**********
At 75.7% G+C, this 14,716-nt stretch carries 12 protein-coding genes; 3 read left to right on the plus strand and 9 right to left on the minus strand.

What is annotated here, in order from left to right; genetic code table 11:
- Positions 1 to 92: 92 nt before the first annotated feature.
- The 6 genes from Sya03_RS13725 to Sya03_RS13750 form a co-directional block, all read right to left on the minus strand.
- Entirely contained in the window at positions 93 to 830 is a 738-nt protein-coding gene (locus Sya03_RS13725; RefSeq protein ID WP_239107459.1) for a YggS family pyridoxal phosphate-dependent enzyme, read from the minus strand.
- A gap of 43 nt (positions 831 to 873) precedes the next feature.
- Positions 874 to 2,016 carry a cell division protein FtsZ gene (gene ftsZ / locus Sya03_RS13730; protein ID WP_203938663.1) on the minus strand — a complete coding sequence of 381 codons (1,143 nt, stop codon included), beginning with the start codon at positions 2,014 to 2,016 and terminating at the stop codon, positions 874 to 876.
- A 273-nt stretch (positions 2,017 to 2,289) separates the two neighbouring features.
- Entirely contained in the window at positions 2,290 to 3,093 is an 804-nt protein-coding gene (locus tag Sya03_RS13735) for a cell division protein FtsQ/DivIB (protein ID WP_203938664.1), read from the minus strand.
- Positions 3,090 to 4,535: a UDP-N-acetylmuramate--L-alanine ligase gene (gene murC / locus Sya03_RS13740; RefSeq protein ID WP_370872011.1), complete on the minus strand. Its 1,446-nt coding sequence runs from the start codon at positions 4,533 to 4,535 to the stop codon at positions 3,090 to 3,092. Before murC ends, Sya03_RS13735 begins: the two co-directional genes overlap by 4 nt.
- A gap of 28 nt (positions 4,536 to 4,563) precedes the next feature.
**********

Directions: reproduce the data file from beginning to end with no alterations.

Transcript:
At 75.7% G+C, this 14,716-nt stretch carries 12 protein-coding genes; 3 read left to right on the plus strand and 9 right to left on the minus strand.

What is annotated here, in order from left to right; genetic code table 11:
- Positions 1 to 92: 92 nt before the first annotated feature.
- The 6 genes from Sya03_RS13725 to Sya03_RS13750 form a co-directional block, all read right to left on the minus strand.
- Entirely contained in the window at positions 93 to 830 is a 738-nt protein-coding gene (locus Sya03_RS13725; RefSeq protein ID WP_239107459.1) for a YggS family pyridoxal phosphate-dependent enzyme, read from the minus strand.
- A gap of 43 nt (positions 831 to 873) precedes the next feature.
- Positions 874 to 2,016 carry a cell division protein FtsZ gene (gene ftsZ / locus Sya03_RS13730; protein ID WP_203938663.1) on the minus strand — a complete coding sequence of 381 codons (1,143 nt, stop codon included), beginning with the start codon at positions 2,014 to 2,016 and terminating at the stop codon, positions 874 to 876.
- A 273-nt stretch (positions 2,017 to 2,289) separates the two neighbouring features.
- Entirely contained in the window at positions 2,290 to 3,093 is an 804-nt protein-coding gene (locus tag Sya03_RS13735) for a cell division protein FtsQ/DivIB (protein ID WP_203938664.1), read from the minus strand.
- Positions 3,090 to 4,535: a UDP-N-acetylmuramate--L-alanine ligase gene (gene murC / locus Sya03_RS13740; RefSeq protein ID WP_370872011.1), complete on the minus strand. Its 1,446-nt coding sequence runs from the start codon at positions 4,533 to 4,535 to the stop codon at positions 3,090 to 3,092. Before murC ends, Sya03_RS13735 begins: the two co-directional genes overlap by 4 nt.
- A gap of 28 nt (positions 4,536 to 4,563) precedes the next feature.